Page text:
If there was no long track record of accurate predictions, they why should anyone listen to the current prediction, or even rely on it for their investments?

Almost all economists predict economic growth every year.

As a group, economists have NEVER predicted a recession.

Its far more important to predict a recession, and be correct, than to predict continued economic growth every year like a stopped clock.

But that's just what most economists do -- especially those affiliated with Wall Street (selling financial products).

I don't believe economists should make public predictions.

They should focus on teaching economics so that people can judge what proposed government policies are likely to do to most people in the long run.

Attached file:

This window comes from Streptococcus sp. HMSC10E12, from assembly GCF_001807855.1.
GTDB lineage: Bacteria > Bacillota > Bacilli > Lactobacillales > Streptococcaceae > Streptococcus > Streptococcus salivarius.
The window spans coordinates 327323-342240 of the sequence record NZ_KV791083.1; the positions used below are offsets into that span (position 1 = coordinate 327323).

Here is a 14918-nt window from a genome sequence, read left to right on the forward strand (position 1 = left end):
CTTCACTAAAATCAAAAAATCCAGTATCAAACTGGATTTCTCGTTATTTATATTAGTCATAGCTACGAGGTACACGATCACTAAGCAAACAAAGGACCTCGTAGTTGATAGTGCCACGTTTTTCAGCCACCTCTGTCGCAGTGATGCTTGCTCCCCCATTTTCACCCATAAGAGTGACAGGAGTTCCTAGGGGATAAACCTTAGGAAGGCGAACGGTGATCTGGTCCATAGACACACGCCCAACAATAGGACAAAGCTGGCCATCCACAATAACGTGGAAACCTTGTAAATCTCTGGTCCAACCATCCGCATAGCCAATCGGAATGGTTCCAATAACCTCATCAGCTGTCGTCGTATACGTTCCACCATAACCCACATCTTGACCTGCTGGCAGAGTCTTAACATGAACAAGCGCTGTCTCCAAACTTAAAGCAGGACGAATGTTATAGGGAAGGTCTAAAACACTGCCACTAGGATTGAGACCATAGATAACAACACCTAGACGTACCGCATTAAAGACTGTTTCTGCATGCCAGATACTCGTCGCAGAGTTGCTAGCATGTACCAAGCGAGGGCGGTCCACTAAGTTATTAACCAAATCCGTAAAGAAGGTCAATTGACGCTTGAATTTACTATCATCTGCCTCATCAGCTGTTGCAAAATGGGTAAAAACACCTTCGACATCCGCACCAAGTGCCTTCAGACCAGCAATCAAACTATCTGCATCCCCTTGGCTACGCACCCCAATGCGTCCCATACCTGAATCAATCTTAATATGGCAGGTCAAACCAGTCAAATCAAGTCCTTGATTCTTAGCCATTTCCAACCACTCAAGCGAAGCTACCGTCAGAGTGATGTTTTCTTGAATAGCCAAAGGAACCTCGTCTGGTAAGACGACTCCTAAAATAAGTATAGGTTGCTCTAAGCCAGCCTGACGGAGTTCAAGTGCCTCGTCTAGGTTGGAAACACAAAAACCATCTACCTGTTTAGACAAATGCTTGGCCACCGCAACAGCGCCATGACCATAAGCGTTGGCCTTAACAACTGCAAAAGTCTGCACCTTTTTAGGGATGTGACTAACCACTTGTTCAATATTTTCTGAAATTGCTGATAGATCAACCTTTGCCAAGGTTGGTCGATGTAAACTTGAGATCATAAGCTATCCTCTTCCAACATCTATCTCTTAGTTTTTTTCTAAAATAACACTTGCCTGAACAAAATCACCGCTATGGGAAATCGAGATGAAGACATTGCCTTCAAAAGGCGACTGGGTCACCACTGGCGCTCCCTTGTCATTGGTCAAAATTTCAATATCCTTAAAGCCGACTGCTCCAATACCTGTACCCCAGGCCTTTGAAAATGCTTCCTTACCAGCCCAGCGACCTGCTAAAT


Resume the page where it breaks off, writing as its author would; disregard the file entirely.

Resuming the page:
We have a president elect whose primary policy position was opposing balance of trade deficits ...

... and almost no one in the mainstream media talked about the balance of payments ... and the dollars from overseas that were loaned to the US government to finance its massive deficit spending (massive considering where we are in the business cycle).

I assume the mainstream media don't talk about economic issues in detail because they don't know anything.

That's where economists could significantly benefit the nation (and you have by talking about proposed trade policies on this blog).

When someone promotes free college, or a $15 federal minimum wage, we need journalists with enough knowledge to at least have a high level discussion on the pros and cons of those proposals.

Instead, journalists (and the president elect too) don't know much about economics .... and economists are busy giving us their predictable bullish annual forecasts:
'We expect the economy to grow 1.5% / 2%. / 2.5% / 3% (pick one) next year.'

Scott Grannis said...